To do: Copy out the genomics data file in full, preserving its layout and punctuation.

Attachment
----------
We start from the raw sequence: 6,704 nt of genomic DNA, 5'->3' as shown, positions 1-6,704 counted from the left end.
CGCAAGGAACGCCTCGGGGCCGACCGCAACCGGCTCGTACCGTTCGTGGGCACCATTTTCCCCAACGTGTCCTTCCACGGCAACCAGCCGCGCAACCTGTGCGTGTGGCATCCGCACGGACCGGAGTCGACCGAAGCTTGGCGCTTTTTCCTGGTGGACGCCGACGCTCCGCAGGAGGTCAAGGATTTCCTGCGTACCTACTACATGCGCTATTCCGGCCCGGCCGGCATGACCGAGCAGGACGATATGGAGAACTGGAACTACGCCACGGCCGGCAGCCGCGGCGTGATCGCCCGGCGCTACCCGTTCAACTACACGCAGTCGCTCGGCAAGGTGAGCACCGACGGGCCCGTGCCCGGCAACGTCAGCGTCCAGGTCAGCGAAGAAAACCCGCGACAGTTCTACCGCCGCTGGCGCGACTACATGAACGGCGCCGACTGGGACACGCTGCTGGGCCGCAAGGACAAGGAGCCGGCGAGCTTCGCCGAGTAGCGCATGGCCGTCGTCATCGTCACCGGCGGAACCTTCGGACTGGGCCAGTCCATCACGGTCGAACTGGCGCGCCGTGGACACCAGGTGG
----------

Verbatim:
We start from the raw sequence: 6,704 nt of genomic DNA, 5'->3' as shown, positions 1-6,704 counted from the left end.
CGCAAGGAACGCCTCGGGGCCGACCGCAACCGGCTCGTACCGTTCGTGGGCACCATTTTCCCCAACGTGTCCTTCCACGGCAACCAGCCGCGCAACCTGTGCGTGTGGCATCCGCACGGACCGGAGTCGACCGAAGCTTGGCGCTTTTTCCTGGTGGACGCCGACGCTCCGCAGGAGGTCAAGGATTTCCTGCGTACCTACTACATGCGCTATTCCGGCCCGGCCGGCATGACCGAGCAGGACGATATGGAGAACTGGAACTACGCCACGGCCGGCAGCCGCGGCGTGATCGCCCGGCGCTACCCGTTCAACTACACGCAGTCGCTCGGCAAGGTGAGCACCGACGGGCCCGTGCCCGGCAACGTCAGCGTCCAGGTCAGCGAAGAAAACCCGCGACAGTTCTACCGCCGCTGGCGCGACTACATGAACGGCGCCGACTGGGACACGCTGCTGGGCCGCAAGGACAAGGAGCCGGCGAGCTTCGCCGAGTAGCGCATGGCCGTCGTCATCGTCACCGGCGGAACCTTCGGACTGGGCCAGTCCATCACGGTCGAACTGGCGCGCCGTGGACACCAGGTGG